Stereotactic body radiation therapy in spinal metastases

Kamran A. Ahmed, Michael C. Stauder, Robert C. Miller, Heather J. Bauer, Peter S. Rose, Kenneth R. Olivier, Paul D. Brown, Debra H Brinkmann, Nadia N Laack

Research output: Contribution to journalArticle

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Abstract

Purpose: Based on reports of safety and efficacy, stereotactic body radiotherapy (SBRT) for treatment of malignant spinal tumors was initiated at our institution. We report prospective results of this population at Mayo Clinic. Materials and Methods: Between April 2008 and December 2010, 85 lesions in 66 patients were treated with SBRT for spinal metastases. Twenty-two lesions (25.8%) were treated for recurrence after prior radiotherapy (RT). The mean age of patients was 56.8 ± 13.4 years. Patients were treated to a median dose of 24 Gy (range, 10-40 Gy) in a median of three fractions (range, 1-5). Radiation was delivered with intensity-modulated radiotherapy (IMRT) and prescribed to cover 80% of the planning target volume (PTV) with organs at risk such as the spinal cord taking priority over PTV coverage. Results: Tumor sites included 48, 22, 12, and 3 in the thoracic, lumbar, cervical, and sacral spine, respectively. The mean actuarial survival at 12 months was 52.2%. A total of 7 patients had both local and marginal failure, 1 patient experienced marginal but not local failure, and 1 patient had local failure only. Actuarial local control at 1 year was 83.3% and 91.2% in patients with and without prior RT. The median dose delivered to patients who experienced local/marginal failure was 24 Gy (range, 18-30 Gy) in a median of three fractions (range, 1-5). No cases of Grade 4 toxicity were reported. In 1 of 2 patients experiencing Grade 3 toxicity, SBRT was given after previous radiation. Conclusion: The results indicate SBRT to be an effective measure to achieve local control in spinal metastases. Toxicity of treatment was rare, including those previously irradiated. Our results appear comparable to previous reports analyzing spine SBRT. Further research is needed to determine optimum dose and fractionation to further improve local control and prevent toxicity.

Original languageEnglish (US)
JournalInternational Journal of Radiation Oncology Biology Physics
Volume82
Issue number5
DOIs
StatePublished - Apr 1 2012

Fingerprint

metastasis
radiation therapy
Radiotherapy
Neoplasm Metastasis
Radiosurgery
toxicity
spine
dosage
lesions
planning
grade
Spine
tumors
Radiation
Dose Fractionation
Organs at Risk
Intensity-Modulated Radiotherapy
spinal cord
radiation
fractionation

Keywords

  • Gamma knife
  • Intensity modulated radiotherapy
  • Spinal metastases
  • Stereotactic body radiation therapy
  • Stereotactic radiosurgery

ASJC Scopus subject areas

  • Oncology
  • Radiology Nuclear Medicine and imaging
  • Radiation
  • Cancer Research

Cite this

Stereotactic body radiation therapy in spinal metastases. / Ahmed, Kamran A.; Stauder, Michael C.; Miller, Robert C.; Bauer, Heather J.; Rose, Peter S.; Olivier, Kenneth R.; Brown, Paul D.; Brinkmann, Debra H; Laack, Nadia N.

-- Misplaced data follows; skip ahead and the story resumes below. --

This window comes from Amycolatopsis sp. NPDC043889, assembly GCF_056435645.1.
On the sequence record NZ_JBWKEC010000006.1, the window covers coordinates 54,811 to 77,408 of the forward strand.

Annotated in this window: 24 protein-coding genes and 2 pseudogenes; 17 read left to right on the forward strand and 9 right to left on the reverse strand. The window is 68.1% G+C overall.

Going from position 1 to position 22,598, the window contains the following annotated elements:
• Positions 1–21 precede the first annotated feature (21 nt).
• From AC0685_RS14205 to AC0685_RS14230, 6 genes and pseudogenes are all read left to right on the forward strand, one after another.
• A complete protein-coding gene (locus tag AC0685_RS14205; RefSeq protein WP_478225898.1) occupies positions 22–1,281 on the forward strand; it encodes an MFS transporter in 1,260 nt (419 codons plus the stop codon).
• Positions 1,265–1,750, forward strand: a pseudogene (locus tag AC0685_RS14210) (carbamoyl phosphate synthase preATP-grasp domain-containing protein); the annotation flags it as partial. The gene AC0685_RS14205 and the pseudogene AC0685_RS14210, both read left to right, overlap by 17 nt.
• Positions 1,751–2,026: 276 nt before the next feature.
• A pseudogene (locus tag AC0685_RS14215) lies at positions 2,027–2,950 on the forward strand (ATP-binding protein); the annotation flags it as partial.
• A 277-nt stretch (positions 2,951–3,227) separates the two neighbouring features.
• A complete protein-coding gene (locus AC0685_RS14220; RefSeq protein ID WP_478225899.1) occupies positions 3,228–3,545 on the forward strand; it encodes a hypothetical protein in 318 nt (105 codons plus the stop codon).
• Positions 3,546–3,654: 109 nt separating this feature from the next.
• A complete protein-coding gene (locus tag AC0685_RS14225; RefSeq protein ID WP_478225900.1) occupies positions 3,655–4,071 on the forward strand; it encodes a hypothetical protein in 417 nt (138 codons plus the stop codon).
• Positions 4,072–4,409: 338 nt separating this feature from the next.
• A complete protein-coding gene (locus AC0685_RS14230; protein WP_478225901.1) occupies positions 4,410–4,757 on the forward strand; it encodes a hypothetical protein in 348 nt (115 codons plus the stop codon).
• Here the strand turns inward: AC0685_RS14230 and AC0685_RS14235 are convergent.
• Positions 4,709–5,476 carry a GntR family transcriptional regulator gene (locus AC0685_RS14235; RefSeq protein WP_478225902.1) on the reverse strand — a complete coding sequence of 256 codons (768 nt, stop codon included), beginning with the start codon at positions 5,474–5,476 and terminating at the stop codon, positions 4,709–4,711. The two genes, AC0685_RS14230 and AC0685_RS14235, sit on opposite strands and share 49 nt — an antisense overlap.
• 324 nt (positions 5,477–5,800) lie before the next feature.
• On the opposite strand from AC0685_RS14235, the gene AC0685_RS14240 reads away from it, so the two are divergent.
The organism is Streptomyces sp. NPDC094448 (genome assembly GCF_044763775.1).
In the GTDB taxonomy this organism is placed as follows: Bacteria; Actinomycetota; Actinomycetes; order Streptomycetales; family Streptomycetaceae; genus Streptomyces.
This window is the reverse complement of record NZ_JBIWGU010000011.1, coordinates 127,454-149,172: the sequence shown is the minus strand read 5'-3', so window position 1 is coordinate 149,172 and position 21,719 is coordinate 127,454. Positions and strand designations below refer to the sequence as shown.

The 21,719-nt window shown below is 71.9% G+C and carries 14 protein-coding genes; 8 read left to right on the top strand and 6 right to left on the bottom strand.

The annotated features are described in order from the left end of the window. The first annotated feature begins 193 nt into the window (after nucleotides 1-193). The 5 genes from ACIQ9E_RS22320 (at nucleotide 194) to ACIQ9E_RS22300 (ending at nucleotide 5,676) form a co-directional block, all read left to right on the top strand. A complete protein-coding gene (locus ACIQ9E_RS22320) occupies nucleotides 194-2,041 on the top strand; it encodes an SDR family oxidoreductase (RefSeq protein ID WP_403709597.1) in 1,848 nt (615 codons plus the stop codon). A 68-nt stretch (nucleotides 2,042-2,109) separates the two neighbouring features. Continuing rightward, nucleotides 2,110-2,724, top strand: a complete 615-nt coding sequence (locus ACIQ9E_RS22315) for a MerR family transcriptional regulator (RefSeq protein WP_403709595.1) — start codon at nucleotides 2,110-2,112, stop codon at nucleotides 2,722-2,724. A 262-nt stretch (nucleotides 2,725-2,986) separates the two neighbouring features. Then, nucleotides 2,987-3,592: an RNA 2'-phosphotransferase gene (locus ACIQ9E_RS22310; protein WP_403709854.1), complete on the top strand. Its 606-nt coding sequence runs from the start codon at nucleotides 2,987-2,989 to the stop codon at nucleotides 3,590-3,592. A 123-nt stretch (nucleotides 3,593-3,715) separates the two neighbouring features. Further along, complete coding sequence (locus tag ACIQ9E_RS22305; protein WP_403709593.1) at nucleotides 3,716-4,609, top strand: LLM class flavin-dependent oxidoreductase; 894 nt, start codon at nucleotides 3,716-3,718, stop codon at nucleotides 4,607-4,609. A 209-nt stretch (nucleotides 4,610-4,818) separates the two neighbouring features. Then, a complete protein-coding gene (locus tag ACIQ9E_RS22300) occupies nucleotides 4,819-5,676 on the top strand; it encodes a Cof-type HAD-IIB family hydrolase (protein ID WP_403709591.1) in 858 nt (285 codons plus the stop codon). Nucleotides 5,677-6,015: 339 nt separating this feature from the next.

In: International Journal of Radiation Oncology Biology Physics, Vol. 82, No. 5, 01.04.2012.

Research output: Contribution to journalArticle

Ahmed, Kamran A. ; Stauder, Michael C. ; Miller, Robert C. ; Bauer, Heather J. ; Rose, Peter S. ; Olivier, Kenneth R. ; Brown, Paul D. ; Brinkmann, Debra H ; Laack, Nadia N. / Stereotactic body radiation therapy in spinal metastases. In: International Journal of Radiation Oncology Biology Physics. 2012 ; Vol. 82, No. 5.
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AB - Purpose: Based on reports of safety and efficacy, stereotactic body radiotherapy (SBRT) for treatment of malignant spinal tumors was initiated at our institution. We report prospective results of this population at Mayo Clinic. Materials and Methods: Between April 2008 and December 2010, 85 lesions in 66 patients were treated with SBRT for spinal metastases. Twenty-two lesions (25.8%) were treated for recurrence after prior radiotherapy (RT). The mean age of patients was 56.8 ± 13.4 years. Patients were treated to a median dose of 24 Gy (range, 10-40 Gy) in a median of three fractions (range, 1-5). Radiation was delivered with intensity-modulated radiotherapy (IMRT) and prescribed to cover 80% of the planning target volume (PTV) with organs at risk such as the spinal cord taking priority over PTV coverage. Results: Tumor sites included 48, 22, 12, and 3 in the thoracic, lumbar, cervical, and sacral spine, respectively. The mean actuarial survival at 12 months was 52.2%. A total of 7 patients had both local and marginal failure, 1 patient experienced marginal but not local failure, and 1 patient had local failure only. Actuarial local control at 1 year was 83.3% and 91.2% in patients with and without prior RT. The median dose delivered to patients who experienced local/marginal failure was 24 Gy (range, 18-30 Gy) in a median of three fractions (range, 1-5). No cases of Grade 4 toxicity were reported. In 1 of 2 patients experiencing Grade 3 toxicity, SBRT was given after previous radiation. Conclusion: The results indicate SBRT to be an effective measure to achieve local control in spinal metastases. Toxicity of treatment was rare, including those previously irradiated. Our results appear comparable to previous reports analyzing spine SBRT. Further research is needed to determine optimum dose and fractionation to further improve local control and prevent toxicity.

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